“We need to continue to work together – researchers, communities and families – to change the story of RHD in the lives of our children, families and communities that are still affected and living with the impact of RHD on a daily basis.”
My name is Joaquina de Sousa Maurays, I am a General Physician and I work at Maluk Timor Organization in the Rheumatic Heart Disease Program.
Rheumatic Heart Disease (RHD) is a chronic heart disease involving permanent damage to the cardiac valves by rheumatic fever. Some people with RHD need surgery.
Finding out that you need a heart operation is frightening for most people, but having to travel to another country – when you have never been outside your own country nor traveled in a plane is worrying and stressful. However, there is an Australian NGO called East Timor Heart Fund (ETHF) dedicated to providing life-saving heart surgery for young people, and this is where I come in.
Recently, I was lucky to act as an escort to four women to Australia to under-go heart surgery to repair their heart valves, with the ETHF. I found myself with four very nervous women who were about to embark on a life-changing experience: Maria Belo, Artimisa Pereira, Martinha Alves, and Maria Lemos. These women were all suffering from RHD; they had never left the country, they had never been on a plane.
In Timor-Leste, we have limited facilities to undergo this important lifesaving surgery, which is why we headed over to Sydney for their intervention of surgery. My job was to be an: escort, translator, family friend and emotional support because their family not accompanying them. As well as being a medical doctor, should anything happen, I would be there on call. It was a big task, and not my first time.
Australia is such a big country, and for these four women – everything was new. Metal detectors, collecting luggage, flying for long hours, bustling airports, public transport, even airline food! Everything many people take for granted; all this and then heart surgery. New environments, new culture, and especially food; it was exciting and frightening, it is easy to get lost in a busy city like Sydney arriving at night and it was cold.
Maria de Fatima Belo is a 40-year-old mother of six – from Quelicai in Baucau Municipality. I’ve been living a long time with RHD, and I was at a point I couldn’t even look after the children. When I heard about the opportunity for surgery in Australia to save my life, I was so happy and thankful. But I also was full of fear and worried about the surgery. And I was in a city that was almost six times the population of my entire country; how was I going to survive in such a big city. It was all very surreal.
Artimisa Cristina Ximenes Pereira is 29 years old and she is from Baucau; has one child, she also had been living with RHD for a long time. Every month I have to hospital to get Benzatin Penicillin injection. I was much worse when I was pregnant; my heart was very weak which made the delivery almost impossible and I had to have a Cesarean. Despite her serious illness, Artimisa had her first baby successfully – but it was a high-risk pregnancy and she was very unwell throughout. While I was scared to go to Australia and scared to have surgery – I knew it was the right thing to do, as I know it will save my life.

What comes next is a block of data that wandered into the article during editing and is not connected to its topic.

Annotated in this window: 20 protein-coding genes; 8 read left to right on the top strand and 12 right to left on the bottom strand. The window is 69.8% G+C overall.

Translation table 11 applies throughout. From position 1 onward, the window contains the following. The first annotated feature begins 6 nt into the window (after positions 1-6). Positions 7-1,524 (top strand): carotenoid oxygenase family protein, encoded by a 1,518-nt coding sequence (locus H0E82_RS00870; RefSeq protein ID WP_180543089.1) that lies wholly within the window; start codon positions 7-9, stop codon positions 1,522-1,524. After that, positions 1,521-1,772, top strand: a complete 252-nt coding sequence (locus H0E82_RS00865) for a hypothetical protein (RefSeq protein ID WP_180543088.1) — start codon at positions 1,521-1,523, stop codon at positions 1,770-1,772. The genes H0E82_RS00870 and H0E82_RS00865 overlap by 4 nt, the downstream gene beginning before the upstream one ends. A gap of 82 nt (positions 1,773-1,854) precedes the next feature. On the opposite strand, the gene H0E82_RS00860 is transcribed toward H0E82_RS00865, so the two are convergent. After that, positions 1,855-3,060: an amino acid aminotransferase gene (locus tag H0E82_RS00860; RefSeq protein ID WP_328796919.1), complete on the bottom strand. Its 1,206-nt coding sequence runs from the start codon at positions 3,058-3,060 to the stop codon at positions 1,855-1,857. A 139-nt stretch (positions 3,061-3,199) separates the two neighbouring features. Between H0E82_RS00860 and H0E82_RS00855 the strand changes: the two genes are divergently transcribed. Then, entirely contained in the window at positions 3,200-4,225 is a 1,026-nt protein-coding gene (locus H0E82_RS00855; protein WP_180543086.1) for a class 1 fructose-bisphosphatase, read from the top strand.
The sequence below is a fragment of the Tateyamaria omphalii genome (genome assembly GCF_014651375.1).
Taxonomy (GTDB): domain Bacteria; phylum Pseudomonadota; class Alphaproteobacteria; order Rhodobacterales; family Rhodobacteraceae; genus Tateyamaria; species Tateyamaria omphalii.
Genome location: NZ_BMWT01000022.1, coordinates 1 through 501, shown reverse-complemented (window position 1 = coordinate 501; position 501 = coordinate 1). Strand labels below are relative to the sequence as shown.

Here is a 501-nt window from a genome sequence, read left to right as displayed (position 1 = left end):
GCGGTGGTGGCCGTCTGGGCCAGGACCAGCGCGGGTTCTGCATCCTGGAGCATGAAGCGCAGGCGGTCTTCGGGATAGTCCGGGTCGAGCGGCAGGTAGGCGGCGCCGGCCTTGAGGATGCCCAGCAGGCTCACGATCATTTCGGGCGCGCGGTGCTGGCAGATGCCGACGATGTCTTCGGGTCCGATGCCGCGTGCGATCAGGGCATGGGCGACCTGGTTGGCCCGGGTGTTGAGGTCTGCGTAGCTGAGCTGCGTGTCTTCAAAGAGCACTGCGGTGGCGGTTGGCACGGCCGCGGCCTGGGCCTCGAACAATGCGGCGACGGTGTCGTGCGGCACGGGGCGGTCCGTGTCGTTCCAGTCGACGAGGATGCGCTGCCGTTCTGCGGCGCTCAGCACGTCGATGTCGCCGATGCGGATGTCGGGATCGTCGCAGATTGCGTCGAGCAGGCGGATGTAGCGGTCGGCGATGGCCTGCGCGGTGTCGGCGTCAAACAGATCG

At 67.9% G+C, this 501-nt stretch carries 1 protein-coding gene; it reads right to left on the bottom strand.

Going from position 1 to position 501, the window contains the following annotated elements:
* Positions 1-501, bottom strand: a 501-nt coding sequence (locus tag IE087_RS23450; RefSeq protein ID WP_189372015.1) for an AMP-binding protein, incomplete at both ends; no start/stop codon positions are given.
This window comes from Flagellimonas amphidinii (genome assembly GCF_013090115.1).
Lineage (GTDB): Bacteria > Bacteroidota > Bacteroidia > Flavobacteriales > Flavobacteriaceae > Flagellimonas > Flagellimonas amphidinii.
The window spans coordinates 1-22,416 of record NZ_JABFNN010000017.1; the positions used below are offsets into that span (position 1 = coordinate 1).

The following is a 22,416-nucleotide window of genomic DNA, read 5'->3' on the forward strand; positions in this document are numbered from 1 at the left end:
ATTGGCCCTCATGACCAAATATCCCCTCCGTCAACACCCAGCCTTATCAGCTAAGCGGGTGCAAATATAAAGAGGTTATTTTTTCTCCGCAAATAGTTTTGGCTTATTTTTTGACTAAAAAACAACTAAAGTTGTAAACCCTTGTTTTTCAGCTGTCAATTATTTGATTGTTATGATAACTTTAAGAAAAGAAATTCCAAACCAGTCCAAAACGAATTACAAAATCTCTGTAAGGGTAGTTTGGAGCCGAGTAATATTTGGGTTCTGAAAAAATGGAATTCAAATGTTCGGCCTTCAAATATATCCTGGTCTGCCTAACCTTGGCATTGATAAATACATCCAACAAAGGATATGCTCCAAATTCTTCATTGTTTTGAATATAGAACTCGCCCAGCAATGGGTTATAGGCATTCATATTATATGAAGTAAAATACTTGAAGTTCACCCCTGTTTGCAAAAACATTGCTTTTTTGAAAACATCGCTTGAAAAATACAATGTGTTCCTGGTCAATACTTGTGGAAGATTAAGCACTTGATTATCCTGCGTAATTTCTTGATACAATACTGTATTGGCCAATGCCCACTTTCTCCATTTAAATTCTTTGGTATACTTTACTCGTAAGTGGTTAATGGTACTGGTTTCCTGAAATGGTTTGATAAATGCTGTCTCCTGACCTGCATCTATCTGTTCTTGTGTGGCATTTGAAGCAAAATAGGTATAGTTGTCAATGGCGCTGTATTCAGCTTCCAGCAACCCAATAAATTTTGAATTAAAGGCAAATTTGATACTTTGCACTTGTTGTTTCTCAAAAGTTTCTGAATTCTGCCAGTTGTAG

Martinha Soares Alves is 30 years old, is also from Baucau, and has two children, but can’t work because of her heart condition. I was not allowed her to look after my children because I was so unwell. I had a very severe Rheumatic Heart Disease, and sometimes I had to travel to the National Hospital in our capital (Dili) to get additional medicine to keep me alive. Since I had the surgery, I can look after the children and even do some of the housework again! I feel so relieved, happy and very thankful to God to ETHF for save her life, and to Dr Joaquina for helping me through the travel and surgery. I know how lucky I was to have the surgery, as I know others who also need it, do not have that opportunity.
Maria Serenia de Fatima Lemos is 18 years old, lives in Gleno, Ermera Municipality and was diagnosed with RHD in 2019. Among them, Maria was the youngest patient and has severe RHD with complications. She has six brothers and sisters and while she graduated from high school, she couldn’t start university mainly due to her illness. I was always finding it hard to breathe properly – and I was finding it hard to do things I used to do; I was really stressed. I went to the clinic and they suggested to be tested for RHD – it was positive. Medication helped my condition to settle down a little but the surgery has changed my life. I feel like things are getting back to normal and I want to continue with my studies and go to university. I want to be someone who can do something good for my country as well as my family.
Being a doctor in a country with a limit resources is a very difficult; being a patient escort is great for so many reasons. While I can be a support for the patients, I also learnt how to manage the patient patiently and how they work with the patient.
I hope in the future we can have good health system in Timor-Leste which includes being able to prevent anyone, especially children, from Rheumatic Heart Disease.
Working with Maluk Timor and our RHD Team – we are really raising the profile of RHD – the more people know, the more we prevent or at least have an early diagnosis and early treatment. We have to work hard to end RHD in our country, because every time we see young children present to the hospital, it breaks my heart as there is no cure.
Story by Dr. Joaquina de Sousa Maurays – Maluk Timor RHD Team